A Church for All People>> Read more
Some congregations are finding that when they talk openly about mental health, it becomes natural to include mental health problems in the care and support they offer.
A Generous Exchange>> Read more
A younger helper learns from a powerful teacher who happens to be an older woman with developmental disabilities
A Gift for Loving>> Read more
A father learns that his son has a gift for loving others, which he shares freely with his church family.
A New Commandment>> Read more
Will we let people with cognitive disabilities wash our feet and transform our conceptions of what it means to be a Christian and what it means to be human?
A Time to Heal>> Read more
A family learns to rebuild trust after a child with mental health challenges spends time in juvenile detention.
And Who Is My Neighbor?>> Read more
Seattle Mennonite members are companions to neighbors who have been homeless, many of whom have a mental illness.
Sam Rennebohm and Jim Zahniser
Anti-Ableism 101>> Read more
Learning from people with developmental disabilities to experience healing as a broken person
Beautiful Day>> Read more
Ron Sandison's journey with autism has been like the weather in Michigan, filled with both beautiful days and thunderstorms.
Blessings of a CARE Network>> Read more
Jim Smith's family is blessed by a congregational network of care that helps them cope with their son's schizophrenia and a demanding work and travel schedule.
Bridget's Blessing>> Read more
A friend, met just minutes before, soothed my deepest grief for my aunt with the sweetest of smiles and the deepest of understanding. Like my aunt, my new friend had Down Syndrome.
Camp Safari>> Read more
Camp Safari for people with intellectual disabilities was a new camp this year for the Southern Ohio District Church of the Brethren.
Can I Play Too?>> Read more
Adults have a unique opportunity to create a supportive climate for children with autism by educating typical peers about autism.
Caring over the long haul>> Read more
We hit on a sustainable pattern of support that gave me the encouragement I needed to manage complex family issues without wearing out my support team.
Come as You Are!>> Read more
Worship at Parables Community Church emphasizes belonging and empowerment for those with disabilities and their families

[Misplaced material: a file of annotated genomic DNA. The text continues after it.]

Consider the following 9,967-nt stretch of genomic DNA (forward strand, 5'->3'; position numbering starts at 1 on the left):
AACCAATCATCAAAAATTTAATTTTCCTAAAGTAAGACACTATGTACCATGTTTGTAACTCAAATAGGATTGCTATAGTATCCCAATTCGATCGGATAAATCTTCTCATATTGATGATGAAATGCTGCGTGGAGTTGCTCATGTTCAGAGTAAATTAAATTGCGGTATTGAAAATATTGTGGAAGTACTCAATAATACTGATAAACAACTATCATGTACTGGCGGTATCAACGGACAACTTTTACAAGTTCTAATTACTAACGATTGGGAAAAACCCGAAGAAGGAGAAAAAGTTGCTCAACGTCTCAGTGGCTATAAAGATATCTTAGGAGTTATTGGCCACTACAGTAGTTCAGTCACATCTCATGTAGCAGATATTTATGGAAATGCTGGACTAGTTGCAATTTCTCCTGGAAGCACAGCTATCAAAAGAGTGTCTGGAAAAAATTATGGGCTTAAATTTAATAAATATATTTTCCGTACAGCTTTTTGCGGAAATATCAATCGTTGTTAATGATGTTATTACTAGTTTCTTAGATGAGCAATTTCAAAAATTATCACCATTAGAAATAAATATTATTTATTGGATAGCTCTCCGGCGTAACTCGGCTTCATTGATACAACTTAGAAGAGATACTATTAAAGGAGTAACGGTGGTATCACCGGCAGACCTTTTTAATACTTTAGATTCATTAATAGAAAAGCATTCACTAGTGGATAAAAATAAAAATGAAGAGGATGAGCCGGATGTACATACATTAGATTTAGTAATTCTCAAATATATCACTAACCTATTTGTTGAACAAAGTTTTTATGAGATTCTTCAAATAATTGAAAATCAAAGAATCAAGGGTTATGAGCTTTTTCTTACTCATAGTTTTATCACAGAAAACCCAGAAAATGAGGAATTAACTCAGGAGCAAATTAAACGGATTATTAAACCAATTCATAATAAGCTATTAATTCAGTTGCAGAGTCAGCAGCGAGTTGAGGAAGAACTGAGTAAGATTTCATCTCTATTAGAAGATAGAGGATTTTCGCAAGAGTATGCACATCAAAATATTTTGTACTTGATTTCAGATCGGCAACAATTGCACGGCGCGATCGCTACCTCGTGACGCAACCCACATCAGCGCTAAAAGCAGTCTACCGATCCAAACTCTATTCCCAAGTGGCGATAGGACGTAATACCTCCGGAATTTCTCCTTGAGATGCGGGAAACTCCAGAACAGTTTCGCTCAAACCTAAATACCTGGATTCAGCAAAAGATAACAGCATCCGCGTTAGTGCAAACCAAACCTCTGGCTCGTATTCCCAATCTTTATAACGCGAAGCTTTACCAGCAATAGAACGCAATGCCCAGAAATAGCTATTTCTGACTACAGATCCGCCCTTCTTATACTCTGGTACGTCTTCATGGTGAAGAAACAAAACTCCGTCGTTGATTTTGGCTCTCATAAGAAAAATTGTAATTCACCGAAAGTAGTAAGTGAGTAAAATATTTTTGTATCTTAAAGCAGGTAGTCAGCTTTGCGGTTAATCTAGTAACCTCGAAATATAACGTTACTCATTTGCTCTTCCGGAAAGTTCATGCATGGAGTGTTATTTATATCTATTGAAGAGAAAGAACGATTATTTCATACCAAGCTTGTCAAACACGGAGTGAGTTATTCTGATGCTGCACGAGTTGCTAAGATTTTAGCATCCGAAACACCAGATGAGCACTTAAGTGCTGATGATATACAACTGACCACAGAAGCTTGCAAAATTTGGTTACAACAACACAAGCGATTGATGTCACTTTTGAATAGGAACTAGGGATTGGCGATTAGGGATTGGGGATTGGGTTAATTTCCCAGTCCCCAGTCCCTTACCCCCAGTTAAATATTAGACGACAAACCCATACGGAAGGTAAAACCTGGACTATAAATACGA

Come Live with Me>> Read more
Five things I never knew about people with developmental disabilities until I started living with them. By Deborah Ferber.
Committed to Mutual Support>> Read more
To members of Forest Hills Mennonite Church, supporting one another during tough times is a matter of course, including stepping in to support a member with multiple sclerosis.
Christine Guth with Cheryl Hollinger
Discovering Discrepancies>> Read more
Opening our eyes to the mistreatment of adults with developmental disablities in the legal system, and a challenge to become involved.
Friendship's Worship Team>> Read more
A worship team from Friendship Community involves persons with intellectual disabilities in leading worship in Pennsylvania congregations.
From Cure to Community>> Read more
YouTube video presentation by Christine Guth: From Cure to Community: Biblical Interpretation that Challenges the Stigma of Mental Illness.
God's Vision>> Read more
February is Low Vision awareness month.
Mark Pickens works with churches to change
their perspectives of people with disabilities.
Hear Then the Parable>> Read more
When we enter into authentic friendship with people with disabilities our worldviews and preconceived notions of humanity are confronted and transformed.
How do you know?>> Read more
Congregational Accessibility Network can help you learn how welcoming your church is to persons with disabilities
Hsi-Fu’s Gift>> Read more
Getting to know Hsi-Fu is an adventure, and once you form a friendship with him, you know you are holding a rare gem in the palm of your hand.
I'm Famous!>> Read more
Introducing Ellie Wenger, a teenage girl with Down syndrome who lives a rich life
Kathy Nofziger Yeakey
It's all in the face>> Read more
While I see a face with Down syndrome and think of home and life, our culture looks at this face and sees only abnormality.
Let Them Be Sad>> Read more
Thoughts on creating open and vulnerable spaces for comforting those experiencing depression, sadness, and disillusionment.
Little Things>> Read more
Those who know persons with disabilities know how important little things are – a sound, a movement, a breath. Wilfred Martens tells about the profound gift of a smile where it's least expected.
Making a way where there is no way>> Read more
Matt Yeater, a recent graduate of Anabaptist Mennonite Biblical Seminary, has been awarded the 2016 Dr. Jacob Boletin Award by the National Federation of the Blind for his work in making biblical languages accessible to blind people.
Annette Brill Bergstresser
Making Her Presence Known>> Read more
Enabling people with intellectual disabilities to fully express themselves requires turning away from society's discomfort with difference.
MCUSA Convention Accessibility Coordinator Named!>> Read more